Jamelle Bouie, Taking prison rape seriously, True/Slant Blog, May 11, 2010
Amanda Hess calls nonsense on Bryan Caplan’s proposed “solution” to prison rape:
Prison rape doesn’t keep happening because anti-rape activists are lacking in good ideas, but rather because correctional facilities have been reluctant to implement them. For one thing, the idea of reforming prisons by better classifying inmates isn’t new, and weight is far from the sole consideration.
But there’s a larger problem with Caplan’s thesis. Caplan admits that the weight class idea “has no direct effect on the comparable problem of authority-on-prisoner abuse,” but he guesses that “it’s probably easier for a guard to get away with raping a prisoner in an environment where prisoners are raping each other on a regular basis.”
I find Caplan’s assumption—that the standard of behavior in prisons is set by prisoners, and that correctional officers simply conform to whatever standard of rape acceptance they set—extremely depressing. A better idea? Hire and train correctional staff who are committed to eliminating both forms of violence in detention centers. Says Hickey, “Classification helps to address inmate-on-inmate violence, but is unlikely to help protect inmates from predatory staff—that’s where strong policies and practices come into play with regards to training, employment screening, and leadership setting an example that no such abuse will be tolerated.”
Better still would be for the criminal justice system as a whole to take prison rape seriously. According to a 2007 nationwide study by the Bureau of Justice Statistics, at least 60,000 federal and state prison inmates were sexually abused in the previous year. A similar study revealed that almost 25,000 county jail prisoners had been sexually abused in the past six months, and earlier this year, the BJS released a study showing that in less than a year, more than 1 in 8 youth in juvenile facilities had been sexually abused by fellow prisoners or guards.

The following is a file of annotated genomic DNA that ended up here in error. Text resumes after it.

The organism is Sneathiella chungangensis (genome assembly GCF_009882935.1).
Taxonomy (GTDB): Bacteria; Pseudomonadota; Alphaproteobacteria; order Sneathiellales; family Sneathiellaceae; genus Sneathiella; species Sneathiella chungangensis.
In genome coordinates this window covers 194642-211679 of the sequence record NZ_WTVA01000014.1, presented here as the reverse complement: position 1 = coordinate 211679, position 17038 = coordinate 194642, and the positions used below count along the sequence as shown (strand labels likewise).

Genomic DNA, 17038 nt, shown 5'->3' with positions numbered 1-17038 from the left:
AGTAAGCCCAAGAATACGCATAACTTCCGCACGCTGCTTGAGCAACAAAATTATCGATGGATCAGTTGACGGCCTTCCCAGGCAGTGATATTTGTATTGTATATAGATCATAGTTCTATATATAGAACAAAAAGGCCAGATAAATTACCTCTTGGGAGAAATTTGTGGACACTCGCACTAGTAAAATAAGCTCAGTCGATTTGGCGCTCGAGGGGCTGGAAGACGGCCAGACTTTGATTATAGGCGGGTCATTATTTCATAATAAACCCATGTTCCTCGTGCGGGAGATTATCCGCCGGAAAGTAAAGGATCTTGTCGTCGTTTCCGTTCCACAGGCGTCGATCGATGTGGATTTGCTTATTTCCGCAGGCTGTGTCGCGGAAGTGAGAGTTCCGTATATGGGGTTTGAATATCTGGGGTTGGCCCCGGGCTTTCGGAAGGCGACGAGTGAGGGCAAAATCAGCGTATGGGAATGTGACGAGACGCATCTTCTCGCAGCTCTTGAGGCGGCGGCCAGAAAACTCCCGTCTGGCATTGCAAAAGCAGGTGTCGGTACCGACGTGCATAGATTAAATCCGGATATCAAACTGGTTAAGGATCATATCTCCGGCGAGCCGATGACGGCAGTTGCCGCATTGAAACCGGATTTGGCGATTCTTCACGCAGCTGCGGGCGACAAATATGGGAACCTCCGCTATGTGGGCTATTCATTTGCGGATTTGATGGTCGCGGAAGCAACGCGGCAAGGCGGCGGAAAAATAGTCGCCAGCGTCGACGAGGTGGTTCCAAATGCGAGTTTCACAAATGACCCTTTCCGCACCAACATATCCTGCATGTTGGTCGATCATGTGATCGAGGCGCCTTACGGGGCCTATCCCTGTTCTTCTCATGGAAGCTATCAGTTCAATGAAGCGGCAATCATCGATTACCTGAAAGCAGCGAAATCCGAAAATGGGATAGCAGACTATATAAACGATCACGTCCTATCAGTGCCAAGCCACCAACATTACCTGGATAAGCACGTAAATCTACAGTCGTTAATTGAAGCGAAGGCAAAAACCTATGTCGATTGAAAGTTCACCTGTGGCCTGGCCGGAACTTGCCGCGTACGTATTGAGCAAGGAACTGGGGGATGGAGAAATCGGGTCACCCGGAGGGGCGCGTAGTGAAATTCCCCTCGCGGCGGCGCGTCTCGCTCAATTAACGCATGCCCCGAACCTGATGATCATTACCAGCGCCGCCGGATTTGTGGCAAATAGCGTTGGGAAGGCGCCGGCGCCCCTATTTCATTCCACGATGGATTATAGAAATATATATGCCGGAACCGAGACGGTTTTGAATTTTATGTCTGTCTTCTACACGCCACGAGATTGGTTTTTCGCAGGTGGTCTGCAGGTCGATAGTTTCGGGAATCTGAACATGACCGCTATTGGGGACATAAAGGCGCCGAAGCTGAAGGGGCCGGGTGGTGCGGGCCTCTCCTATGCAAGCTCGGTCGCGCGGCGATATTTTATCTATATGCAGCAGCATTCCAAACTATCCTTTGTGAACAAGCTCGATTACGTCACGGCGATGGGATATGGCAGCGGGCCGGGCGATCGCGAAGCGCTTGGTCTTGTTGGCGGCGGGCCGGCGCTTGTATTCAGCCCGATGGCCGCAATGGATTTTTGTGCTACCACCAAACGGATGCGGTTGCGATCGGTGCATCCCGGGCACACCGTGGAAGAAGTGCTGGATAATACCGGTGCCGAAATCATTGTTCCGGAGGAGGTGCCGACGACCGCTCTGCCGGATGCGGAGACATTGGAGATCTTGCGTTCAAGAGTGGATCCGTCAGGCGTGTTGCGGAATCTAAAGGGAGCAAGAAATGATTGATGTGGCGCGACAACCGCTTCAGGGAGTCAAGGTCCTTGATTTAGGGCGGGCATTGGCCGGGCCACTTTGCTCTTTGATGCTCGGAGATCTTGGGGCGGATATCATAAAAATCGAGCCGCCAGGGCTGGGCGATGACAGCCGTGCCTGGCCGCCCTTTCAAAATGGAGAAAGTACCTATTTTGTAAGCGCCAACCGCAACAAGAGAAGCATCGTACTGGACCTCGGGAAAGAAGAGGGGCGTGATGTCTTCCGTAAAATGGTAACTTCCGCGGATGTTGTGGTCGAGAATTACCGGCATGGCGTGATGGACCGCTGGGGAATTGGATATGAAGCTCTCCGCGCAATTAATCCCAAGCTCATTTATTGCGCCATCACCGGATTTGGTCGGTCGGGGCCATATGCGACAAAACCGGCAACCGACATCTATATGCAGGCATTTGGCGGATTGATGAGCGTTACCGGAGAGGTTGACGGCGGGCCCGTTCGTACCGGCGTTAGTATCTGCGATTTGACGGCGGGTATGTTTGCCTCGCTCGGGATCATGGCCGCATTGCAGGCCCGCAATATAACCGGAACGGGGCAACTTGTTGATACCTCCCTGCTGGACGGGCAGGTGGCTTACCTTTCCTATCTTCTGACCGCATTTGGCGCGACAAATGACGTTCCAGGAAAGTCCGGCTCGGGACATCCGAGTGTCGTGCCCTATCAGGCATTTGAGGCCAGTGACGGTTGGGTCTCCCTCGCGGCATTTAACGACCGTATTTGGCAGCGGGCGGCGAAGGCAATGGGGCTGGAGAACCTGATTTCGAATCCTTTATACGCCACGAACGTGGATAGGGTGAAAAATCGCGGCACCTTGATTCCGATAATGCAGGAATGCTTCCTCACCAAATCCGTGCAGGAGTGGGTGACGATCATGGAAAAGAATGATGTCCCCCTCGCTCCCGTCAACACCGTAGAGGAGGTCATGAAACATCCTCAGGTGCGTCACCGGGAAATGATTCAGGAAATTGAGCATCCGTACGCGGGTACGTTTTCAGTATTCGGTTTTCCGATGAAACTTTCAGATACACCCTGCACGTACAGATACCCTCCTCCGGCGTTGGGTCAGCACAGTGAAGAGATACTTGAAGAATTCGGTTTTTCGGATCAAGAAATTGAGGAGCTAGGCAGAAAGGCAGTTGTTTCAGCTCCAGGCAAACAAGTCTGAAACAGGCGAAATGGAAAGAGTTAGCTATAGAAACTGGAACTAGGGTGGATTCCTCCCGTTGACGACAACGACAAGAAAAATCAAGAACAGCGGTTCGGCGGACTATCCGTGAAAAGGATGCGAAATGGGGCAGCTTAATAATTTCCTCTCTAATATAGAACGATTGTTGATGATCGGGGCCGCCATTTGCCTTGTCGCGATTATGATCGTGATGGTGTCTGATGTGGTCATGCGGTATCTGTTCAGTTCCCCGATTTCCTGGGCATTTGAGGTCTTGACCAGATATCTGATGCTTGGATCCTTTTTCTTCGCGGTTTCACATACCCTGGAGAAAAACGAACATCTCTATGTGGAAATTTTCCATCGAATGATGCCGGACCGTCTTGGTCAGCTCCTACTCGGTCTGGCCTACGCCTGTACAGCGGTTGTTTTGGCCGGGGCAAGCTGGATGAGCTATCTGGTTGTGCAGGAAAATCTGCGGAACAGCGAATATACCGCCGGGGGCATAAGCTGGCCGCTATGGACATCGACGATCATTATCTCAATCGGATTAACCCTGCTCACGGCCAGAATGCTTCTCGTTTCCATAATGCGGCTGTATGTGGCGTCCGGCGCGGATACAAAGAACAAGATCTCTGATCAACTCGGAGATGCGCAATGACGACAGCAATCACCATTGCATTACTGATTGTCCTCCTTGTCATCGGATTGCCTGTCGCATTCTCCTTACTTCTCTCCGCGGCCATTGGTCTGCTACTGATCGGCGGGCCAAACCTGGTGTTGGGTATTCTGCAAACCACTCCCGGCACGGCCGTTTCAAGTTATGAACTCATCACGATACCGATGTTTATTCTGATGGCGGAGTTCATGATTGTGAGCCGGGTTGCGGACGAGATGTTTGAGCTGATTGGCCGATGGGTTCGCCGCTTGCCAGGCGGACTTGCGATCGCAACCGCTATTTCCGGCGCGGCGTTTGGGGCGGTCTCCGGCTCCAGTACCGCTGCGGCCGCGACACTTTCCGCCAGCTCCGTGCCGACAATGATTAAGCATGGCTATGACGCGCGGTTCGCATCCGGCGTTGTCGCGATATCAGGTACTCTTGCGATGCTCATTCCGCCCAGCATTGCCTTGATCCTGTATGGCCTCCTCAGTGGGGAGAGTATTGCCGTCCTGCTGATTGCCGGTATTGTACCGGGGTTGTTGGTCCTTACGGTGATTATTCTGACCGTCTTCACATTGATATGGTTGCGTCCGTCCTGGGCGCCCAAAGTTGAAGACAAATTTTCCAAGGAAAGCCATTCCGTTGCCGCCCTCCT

Unfortunately, public opinion doesn’t seem particularly sensitive to victims of prison sexual assault. Indeed, as far as popular culture goes, prison rape is more likely to be the punchline to a joke than a cause for serious concern. Worse, there is little indication that prison administrators are actually interested in stemming the epidemic of sexual assault. Seven years ago, Congress passed the 2003 Prison Rape Elimination Act, which established national standards aimed at preventing prison rape. Despite the wide bipartisan support behind the bill, it’s rules have yet to be implemented, in large pat because of resistance from the prison lobby. Prison officials claim that the cost of establishing new standards is prohibitive, forcing the Justice Department to commission a cost analysis, which will indefinitely delay the bill’s implementation.
As is the case with most issues pertaining to the criminal justice system, there simply isn’t a constituency for reform outside of the activist class. Even those politicians who see the need to take prison rape seriously aren’t going to champion the cause; politically, there is too much risk and not enough reward. That said, there does seem to be a growing awareness of the epidemic of sexual assault in our nation’s prisons, and with any luck, activists will be successful in bringing the problem out into the open.